Clipping your birds wings can be tricky at first, but with practice it is quite doable. Let’s look at the best way to trim cockatiel wings.
Tools To Trim Cockatiel Wings
Before you begin to trim or clip your cockatiel’s wings, you will need to get some tools together and find a quiet and well lit place to work in.
You will also need a towel or facecloth to wrap your bird in, some small but sharp scissors, needle nosed pliers, and flour or corn flour to stop bleeding in case a blood feather is cut.
Working in a quiet but well lit area is also a must, as you must be able to see what you are doing, and your cockatiel must be kept as calm as possible, or it will wriggle and flap and make your job extremely difficult.
First drape the towel over your hand and catch the bird with the toweled hand. Grasp your bird by the back of her head and neck using your thumb and forefinger and wrap it firmly in the towel. Use your thumb and index finger to support your birds head and keep the head covered with the towel, as this will help to calm your cockatiel and give it something to chew on if necessary.
Lay the bird on its back and be careful not to put any pressure on her chest. Birds unlike us do not have diaphragms to help them to breathe.
Spread the wing out gently and look for blood feathers, which are the ones that are still growing. They can be identified by their tight and waxy look and dark centers.
If there are a lot of blood feathers, rather put off trimming for a couple of days. To trim your cockatiels feathers, separate each one away from the other flight feathers and cut individually. Use the set of feathers above the primary flight feathers on your birds wings as a guideline to monitor how short you can trim.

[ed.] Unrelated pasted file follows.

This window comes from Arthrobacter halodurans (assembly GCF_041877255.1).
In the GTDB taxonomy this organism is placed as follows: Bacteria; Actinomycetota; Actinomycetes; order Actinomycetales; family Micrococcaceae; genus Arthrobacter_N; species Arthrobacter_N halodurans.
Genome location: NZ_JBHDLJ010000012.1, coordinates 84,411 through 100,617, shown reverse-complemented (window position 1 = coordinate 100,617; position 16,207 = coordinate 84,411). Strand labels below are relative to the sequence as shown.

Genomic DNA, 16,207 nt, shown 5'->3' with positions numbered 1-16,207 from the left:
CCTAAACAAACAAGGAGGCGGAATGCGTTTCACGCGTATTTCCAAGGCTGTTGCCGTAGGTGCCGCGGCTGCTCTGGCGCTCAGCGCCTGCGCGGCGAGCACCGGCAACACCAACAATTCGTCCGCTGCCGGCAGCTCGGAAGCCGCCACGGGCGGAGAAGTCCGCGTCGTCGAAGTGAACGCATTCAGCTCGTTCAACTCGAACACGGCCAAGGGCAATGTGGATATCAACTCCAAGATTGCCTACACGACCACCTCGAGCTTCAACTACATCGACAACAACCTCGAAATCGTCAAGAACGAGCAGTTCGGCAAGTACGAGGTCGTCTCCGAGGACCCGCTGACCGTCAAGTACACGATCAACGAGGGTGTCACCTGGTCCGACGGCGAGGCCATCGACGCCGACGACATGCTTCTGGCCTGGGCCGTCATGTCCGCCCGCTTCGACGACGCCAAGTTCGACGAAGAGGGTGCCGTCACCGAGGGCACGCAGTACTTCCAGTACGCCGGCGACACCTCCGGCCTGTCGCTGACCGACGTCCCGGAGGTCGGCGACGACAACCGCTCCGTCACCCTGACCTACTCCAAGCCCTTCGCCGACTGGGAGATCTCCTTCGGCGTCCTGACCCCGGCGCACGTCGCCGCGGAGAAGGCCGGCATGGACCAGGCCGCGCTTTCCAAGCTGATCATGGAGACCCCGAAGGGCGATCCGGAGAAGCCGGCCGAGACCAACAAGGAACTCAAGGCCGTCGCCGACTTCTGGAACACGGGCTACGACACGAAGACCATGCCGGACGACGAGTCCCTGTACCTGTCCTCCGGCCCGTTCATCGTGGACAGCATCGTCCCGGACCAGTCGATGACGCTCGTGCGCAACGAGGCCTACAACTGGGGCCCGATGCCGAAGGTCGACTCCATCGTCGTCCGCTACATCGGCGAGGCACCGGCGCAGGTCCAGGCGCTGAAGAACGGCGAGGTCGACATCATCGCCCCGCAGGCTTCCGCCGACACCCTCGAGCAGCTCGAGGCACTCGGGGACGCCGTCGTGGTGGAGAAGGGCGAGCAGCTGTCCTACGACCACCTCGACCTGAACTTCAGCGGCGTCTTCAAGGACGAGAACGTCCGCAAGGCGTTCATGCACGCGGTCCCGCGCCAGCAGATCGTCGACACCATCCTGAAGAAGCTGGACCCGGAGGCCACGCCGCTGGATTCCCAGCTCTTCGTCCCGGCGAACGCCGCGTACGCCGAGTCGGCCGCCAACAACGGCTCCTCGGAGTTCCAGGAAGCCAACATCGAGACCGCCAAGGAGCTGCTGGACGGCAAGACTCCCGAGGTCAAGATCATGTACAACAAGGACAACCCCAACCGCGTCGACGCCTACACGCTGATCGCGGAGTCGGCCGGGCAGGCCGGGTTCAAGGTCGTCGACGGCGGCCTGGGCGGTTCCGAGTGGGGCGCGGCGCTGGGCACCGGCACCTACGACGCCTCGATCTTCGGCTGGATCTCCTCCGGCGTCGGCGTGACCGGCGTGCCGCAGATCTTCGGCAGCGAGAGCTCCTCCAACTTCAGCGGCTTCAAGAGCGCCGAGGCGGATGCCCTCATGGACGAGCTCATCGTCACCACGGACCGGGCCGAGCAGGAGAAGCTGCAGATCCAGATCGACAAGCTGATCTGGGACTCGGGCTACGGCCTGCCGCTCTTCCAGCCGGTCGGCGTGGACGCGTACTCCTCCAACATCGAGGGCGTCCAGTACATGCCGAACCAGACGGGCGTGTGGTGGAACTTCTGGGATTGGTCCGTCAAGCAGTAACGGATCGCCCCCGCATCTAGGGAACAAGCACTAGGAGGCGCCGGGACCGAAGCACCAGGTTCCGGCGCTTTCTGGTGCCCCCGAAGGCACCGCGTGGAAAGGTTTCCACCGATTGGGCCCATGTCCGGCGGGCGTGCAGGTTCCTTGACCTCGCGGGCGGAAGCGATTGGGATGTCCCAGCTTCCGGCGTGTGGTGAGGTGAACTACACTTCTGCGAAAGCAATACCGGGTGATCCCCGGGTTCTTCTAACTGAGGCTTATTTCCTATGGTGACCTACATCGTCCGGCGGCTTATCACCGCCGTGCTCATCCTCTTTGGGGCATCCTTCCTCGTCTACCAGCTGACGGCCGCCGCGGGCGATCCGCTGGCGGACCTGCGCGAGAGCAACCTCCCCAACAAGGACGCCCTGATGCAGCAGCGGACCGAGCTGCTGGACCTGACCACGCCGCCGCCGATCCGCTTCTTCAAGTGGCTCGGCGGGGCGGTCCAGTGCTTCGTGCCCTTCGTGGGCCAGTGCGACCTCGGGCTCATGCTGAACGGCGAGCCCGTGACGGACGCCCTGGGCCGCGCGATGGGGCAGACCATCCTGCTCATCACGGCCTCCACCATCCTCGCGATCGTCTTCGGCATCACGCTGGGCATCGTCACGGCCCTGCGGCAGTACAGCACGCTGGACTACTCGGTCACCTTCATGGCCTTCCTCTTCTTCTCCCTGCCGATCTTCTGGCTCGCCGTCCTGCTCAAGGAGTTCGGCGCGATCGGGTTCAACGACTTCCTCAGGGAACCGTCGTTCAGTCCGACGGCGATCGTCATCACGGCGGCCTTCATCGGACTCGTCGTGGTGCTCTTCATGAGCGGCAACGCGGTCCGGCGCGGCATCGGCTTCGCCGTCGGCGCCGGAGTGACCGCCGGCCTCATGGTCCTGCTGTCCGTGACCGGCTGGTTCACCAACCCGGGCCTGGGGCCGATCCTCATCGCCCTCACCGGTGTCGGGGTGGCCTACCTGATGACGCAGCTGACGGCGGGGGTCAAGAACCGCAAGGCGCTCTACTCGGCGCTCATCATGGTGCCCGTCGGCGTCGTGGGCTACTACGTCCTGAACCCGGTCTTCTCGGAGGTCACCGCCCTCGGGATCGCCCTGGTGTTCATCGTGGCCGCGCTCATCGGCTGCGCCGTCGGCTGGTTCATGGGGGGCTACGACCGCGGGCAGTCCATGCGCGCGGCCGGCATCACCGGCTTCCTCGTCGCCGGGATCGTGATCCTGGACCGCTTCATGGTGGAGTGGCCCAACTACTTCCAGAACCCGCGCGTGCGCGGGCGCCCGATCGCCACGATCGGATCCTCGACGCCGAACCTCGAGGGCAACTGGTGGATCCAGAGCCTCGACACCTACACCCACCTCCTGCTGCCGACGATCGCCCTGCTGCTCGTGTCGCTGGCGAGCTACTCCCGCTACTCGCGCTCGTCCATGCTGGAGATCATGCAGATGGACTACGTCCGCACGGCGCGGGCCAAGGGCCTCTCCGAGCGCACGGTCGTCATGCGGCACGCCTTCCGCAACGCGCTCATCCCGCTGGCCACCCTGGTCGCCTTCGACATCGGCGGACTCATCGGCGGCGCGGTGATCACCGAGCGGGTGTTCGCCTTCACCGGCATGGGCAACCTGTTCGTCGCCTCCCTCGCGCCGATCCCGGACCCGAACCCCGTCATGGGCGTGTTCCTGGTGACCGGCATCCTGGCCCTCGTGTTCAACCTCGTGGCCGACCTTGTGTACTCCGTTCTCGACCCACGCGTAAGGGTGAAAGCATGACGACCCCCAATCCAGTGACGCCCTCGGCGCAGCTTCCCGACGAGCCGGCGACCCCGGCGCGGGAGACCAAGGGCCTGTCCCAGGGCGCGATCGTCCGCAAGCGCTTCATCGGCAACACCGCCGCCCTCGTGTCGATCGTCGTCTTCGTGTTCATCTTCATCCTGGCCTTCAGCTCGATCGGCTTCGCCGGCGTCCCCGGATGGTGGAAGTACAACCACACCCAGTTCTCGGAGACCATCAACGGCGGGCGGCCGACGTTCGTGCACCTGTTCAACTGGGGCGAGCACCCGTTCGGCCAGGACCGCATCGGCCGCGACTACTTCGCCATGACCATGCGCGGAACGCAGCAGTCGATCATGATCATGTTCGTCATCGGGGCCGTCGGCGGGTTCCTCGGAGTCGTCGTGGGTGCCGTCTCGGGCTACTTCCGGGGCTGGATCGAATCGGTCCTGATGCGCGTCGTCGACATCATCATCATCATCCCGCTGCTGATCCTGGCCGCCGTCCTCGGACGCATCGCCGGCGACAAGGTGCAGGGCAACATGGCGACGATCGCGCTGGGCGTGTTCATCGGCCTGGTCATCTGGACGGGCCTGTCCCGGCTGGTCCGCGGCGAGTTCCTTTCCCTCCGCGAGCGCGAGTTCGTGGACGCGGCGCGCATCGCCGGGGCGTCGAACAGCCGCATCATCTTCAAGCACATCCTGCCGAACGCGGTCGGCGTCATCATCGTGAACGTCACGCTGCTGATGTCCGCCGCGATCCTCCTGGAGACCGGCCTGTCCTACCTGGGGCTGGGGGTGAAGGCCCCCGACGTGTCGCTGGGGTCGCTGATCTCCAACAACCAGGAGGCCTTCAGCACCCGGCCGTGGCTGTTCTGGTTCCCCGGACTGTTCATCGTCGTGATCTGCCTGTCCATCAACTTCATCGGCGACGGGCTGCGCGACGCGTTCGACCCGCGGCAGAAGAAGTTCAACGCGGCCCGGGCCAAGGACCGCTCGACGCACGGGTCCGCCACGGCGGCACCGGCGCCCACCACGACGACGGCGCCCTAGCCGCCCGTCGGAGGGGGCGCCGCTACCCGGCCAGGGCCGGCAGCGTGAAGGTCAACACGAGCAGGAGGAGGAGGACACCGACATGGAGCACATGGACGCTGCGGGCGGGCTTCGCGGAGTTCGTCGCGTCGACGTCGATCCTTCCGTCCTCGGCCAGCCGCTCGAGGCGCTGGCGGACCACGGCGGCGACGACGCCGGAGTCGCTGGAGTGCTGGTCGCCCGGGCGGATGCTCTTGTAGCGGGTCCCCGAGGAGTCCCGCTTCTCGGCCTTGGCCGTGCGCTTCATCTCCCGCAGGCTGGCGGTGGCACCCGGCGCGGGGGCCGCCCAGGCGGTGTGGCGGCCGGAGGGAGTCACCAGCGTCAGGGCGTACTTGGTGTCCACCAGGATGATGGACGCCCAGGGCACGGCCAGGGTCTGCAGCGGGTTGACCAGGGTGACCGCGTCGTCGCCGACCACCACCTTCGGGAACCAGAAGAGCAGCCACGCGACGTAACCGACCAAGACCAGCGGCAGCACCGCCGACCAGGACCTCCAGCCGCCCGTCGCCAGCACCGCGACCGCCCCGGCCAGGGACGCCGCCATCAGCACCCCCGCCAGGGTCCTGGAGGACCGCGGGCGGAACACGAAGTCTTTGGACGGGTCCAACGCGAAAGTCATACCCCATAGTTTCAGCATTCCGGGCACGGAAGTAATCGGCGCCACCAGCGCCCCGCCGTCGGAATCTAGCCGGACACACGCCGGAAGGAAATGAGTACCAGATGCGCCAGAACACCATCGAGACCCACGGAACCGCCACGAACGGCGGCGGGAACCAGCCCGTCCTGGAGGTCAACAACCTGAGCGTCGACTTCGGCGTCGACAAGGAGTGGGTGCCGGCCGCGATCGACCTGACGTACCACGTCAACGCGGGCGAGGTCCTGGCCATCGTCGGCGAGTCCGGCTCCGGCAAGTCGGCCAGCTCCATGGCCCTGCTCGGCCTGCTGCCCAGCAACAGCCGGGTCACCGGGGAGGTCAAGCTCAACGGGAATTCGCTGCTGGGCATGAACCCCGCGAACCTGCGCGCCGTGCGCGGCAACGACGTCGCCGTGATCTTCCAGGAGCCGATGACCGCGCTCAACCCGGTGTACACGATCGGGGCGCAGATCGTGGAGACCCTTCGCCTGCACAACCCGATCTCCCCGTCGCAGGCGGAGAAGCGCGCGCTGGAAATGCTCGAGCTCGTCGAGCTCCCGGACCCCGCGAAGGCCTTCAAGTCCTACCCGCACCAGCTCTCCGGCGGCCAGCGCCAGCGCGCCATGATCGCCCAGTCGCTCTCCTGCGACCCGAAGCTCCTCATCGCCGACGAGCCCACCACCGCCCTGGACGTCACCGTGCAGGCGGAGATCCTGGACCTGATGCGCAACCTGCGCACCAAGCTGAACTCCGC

Cut the first six to eight flight feathers starting from the tip of the wing. They say you should trim an equal number of feathers from each wing, but I tend to only do the one wing as this allows them to still fly but unbalances them and they can’t go too far.
If you do happen to cut a blood feather, don’t panic. Remove the blood feather with a pair of needle-nosed pliers. Grasp the broken feather’s shaft as close to the skin of your bird’s wing as you can. With one steady motion, pull the feather out completely.
After removing the feather, put some flour on the spot and apply direct pressure for a few minutes to stop the bleeding. If you can’t remove the shaft of the feather, contact your avian veterinarian for further help.
It is important to remove the cut blood feather, because if the feather stays in, it will be like an open faucet that will let the blood out continuously. Once the feather is removed, the wound on the birds skin will close and no more blood will be lost.
In all the time that I have owned birds and trimmed my pet birds wings, I have never yet cut a blood feather, so if you are careful, it won’t happen, or doesn’t happen often.
You will need to trim cockatiel wings about four times a year minimum. Keep an eye on this, as you would hate your cockatiel to fly off by accident. Rather be safe than sorry.